I would like to come back to the origins, to the initial goal of NJATB: giving advice and useful information about translation. So today, I will tell you how to make a good quote. And tomorrow, we’ll talk about invoices.
But first of all, let me say that what I’ll write here applies only to the French market. There may be some significant differences between countries, whether it is Canada, Belgium or English-speaking countries. Don’t forget to adapt the estimate to the law of the country you are working in.
So what the use of a quote? Better safe than sorry: the worst that could happen is that an unscrupulous client denies having ordered a translation you already sent back. And if you don’t have a quote, a commissioning letter or any written proof, you won’t have anything concrete to prove his bad faith.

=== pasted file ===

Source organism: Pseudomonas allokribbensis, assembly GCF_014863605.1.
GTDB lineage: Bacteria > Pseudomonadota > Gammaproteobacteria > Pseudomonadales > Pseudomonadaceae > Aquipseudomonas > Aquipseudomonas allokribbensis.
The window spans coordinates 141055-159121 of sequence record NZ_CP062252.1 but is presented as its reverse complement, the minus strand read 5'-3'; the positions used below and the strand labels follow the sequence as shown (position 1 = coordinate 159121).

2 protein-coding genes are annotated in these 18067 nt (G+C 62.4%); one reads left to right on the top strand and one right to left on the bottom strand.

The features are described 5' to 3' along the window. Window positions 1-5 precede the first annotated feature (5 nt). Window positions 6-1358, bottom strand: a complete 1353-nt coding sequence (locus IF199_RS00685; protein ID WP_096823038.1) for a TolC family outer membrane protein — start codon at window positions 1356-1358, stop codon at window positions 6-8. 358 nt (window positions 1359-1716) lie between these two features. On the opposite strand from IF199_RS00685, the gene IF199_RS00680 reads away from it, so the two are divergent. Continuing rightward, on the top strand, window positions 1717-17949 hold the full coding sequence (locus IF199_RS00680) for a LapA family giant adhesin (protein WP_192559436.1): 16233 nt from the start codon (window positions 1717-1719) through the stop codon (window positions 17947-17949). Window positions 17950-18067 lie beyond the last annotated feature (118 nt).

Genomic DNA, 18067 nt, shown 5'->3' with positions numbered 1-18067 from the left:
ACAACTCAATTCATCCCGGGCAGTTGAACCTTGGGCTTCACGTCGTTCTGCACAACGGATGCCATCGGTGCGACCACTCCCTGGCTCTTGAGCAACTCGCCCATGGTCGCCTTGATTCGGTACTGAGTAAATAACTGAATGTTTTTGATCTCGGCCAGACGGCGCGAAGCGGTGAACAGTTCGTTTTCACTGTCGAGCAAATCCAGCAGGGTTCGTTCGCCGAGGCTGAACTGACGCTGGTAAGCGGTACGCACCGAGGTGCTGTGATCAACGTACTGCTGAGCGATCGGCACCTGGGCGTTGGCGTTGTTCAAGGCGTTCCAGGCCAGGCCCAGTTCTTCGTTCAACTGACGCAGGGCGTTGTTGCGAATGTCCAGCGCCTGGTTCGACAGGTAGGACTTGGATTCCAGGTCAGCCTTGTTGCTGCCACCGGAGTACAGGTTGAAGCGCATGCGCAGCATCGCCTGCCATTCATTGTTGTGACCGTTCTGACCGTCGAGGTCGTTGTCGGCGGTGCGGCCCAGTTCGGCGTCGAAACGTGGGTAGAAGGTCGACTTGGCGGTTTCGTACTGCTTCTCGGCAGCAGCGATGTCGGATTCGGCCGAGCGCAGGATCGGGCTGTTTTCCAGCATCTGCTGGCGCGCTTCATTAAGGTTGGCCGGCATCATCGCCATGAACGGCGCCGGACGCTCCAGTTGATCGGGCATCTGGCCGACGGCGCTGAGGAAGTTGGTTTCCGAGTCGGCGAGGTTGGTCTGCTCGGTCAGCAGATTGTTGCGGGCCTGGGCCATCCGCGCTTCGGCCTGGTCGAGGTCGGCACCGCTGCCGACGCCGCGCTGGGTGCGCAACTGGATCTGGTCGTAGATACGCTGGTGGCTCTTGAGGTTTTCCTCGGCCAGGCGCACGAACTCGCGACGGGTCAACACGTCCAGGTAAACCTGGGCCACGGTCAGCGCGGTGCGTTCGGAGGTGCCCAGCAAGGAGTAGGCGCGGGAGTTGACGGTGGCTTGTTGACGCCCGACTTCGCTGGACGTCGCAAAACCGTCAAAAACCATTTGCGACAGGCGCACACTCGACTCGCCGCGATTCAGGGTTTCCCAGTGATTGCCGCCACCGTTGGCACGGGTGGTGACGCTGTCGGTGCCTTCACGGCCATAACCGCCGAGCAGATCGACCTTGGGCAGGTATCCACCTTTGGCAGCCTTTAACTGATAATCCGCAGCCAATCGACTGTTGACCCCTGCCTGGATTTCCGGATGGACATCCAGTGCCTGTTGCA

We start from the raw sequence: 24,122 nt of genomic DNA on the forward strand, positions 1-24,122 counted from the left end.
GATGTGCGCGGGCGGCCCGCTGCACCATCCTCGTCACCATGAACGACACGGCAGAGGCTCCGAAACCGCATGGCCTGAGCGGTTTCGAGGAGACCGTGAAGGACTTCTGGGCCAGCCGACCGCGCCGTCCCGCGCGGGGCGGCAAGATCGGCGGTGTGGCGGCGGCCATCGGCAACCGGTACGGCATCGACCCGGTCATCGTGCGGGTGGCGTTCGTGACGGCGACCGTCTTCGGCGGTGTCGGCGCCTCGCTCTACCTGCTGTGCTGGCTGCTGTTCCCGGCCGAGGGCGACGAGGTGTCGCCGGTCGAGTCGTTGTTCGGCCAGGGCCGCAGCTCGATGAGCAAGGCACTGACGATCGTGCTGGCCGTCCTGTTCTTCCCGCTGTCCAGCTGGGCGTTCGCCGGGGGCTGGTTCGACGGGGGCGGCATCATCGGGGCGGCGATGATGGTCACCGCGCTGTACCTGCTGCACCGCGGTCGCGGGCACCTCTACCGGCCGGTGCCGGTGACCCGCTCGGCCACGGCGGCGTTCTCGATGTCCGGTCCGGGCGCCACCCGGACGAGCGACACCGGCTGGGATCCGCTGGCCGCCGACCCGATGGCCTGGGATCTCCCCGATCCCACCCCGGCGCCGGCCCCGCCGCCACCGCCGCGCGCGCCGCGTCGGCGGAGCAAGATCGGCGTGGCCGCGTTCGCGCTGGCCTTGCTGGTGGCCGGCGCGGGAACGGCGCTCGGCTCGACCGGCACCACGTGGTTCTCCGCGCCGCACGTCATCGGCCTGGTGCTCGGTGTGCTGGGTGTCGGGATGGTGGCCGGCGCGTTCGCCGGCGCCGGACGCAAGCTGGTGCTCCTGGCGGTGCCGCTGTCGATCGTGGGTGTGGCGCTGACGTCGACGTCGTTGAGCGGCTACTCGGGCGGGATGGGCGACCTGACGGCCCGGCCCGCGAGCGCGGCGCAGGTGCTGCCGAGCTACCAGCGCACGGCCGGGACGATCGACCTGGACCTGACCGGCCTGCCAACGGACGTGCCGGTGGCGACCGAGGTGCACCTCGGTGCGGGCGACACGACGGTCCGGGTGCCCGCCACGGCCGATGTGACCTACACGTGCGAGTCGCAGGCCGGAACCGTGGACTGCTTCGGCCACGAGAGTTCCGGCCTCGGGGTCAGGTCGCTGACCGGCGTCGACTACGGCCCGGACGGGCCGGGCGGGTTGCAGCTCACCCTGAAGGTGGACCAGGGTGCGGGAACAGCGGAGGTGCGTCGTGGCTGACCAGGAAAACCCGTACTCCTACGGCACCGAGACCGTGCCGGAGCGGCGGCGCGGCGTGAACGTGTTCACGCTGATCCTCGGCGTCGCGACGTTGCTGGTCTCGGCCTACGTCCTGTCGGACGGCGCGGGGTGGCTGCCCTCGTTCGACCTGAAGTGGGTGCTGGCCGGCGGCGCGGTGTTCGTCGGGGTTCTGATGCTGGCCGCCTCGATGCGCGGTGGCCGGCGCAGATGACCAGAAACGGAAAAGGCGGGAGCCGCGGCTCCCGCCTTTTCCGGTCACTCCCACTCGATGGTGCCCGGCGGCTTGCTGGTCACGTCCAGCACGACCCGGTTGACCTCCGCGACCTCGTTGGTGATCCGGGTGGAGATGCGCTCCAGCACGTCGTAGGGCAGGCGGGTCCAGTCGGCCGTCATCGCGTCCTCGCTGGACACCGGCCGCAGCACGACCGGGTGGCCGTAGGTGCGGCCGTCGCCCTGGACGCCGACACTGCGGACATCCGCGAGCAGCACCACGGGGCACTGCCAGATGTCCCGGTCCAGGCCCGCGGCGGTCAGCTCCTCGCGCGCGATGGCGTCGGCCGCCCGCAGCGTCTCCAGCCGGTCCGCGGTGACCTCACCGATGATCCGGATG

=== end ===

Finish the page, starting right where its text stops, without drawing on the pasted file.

Anything written down will do the job, such as an e-mail where a client asks you to translate said text, but a proper purchase order (sent by your client) or a quote (that you establish) is generally better. And it only costs a few minutes…
In France, there are a few mandatory indications to have on a quote: name and address of the translator and client, reception date and deadline, document title, quote acceptance period, rate per word or page, total price, payment terms… and the famous mention “Bon pour accord” from the client.
But rather than letting you in the blur, you can download below a template for a translation quote in French. Of course, you will have to adapt it to your needs, by adding, for example, your terms of service (or the one from the SFT) as well as the terms you negotiated with your client.
Remember that you can also ask for a deposit, as it is often done by various professionals, especially for bigger jobs.
Next episode: invoicing!